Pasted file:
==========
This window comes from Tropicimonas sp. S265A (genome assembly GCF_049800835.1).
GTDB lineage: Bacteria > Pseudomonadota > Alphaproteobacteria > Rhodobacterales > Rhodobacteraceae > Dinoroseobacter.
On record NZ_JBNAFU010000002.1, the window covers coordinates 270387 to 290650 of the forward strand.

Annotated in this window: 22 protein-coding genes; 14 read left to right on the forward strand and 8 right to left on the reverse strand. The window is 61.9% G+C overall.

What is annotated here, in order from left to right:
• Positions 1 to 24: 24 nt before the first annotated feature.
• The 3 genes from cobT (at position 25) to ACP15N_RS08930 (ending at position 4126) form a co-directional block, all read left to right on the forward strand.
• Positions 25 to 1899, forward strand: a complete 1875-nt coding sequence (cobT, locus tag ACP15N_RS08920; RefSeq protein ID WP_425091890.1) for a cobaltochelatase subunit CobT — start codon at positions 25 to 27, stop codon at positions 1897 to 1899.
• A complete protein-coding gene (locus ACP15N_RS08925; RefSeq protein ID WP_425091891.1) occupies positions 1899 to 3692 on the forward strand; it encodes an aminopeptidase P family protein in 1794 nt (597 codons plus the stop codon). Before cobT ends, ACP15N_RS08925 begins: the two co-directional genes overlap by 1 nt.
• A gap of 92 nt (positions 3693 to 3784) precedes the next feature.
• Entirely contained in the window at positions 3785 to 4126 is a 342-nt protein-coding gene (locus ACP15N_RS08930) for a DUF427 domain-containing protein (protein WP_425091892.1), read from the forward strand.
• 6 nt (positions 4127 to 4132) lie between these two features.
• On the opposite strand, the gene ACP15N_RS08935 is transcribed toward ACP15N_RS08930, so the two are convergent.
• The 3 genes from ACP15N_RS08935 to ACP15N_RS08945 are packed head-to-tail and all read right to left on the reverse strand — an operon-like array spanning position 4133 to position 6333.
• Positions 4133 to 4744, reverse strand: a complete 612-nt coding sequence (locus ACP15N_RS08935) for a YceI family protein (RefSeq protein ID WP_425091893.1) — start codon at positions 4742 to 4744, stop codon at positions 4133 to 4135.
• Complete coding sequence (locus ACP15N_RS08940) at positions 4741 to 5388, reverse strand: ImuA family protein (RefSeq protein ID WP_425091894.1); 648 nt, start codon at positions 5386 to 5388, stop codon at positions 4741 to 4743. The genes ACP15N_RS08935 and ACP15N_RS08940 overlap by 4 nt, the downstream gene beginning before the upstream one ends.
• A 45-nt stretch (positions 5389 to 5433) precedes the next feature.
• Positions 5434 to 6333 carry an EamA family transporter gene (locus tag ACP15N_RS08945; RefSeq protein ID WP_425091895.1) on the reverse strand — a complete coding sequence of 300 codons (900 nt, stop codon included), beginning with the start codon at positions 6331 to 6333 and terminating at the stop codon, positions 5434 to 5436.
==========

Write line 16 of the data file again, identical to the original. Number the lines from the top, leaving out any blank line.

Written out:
• Complete coding sequence (locus ACP15N_RS08940) at positions 4741 to 5388, reverse strand: ImuA family protein (RefSeq protein ID WP_425091894.1); 648 nt, start codon at positions 5386 to 5388, stop codon at positions 4741 to 4743. The genes ACP15N_RS08935 and ACP15N_RS08940 overlap by 4 nt, the downstream gene beginning before the upstream one ends.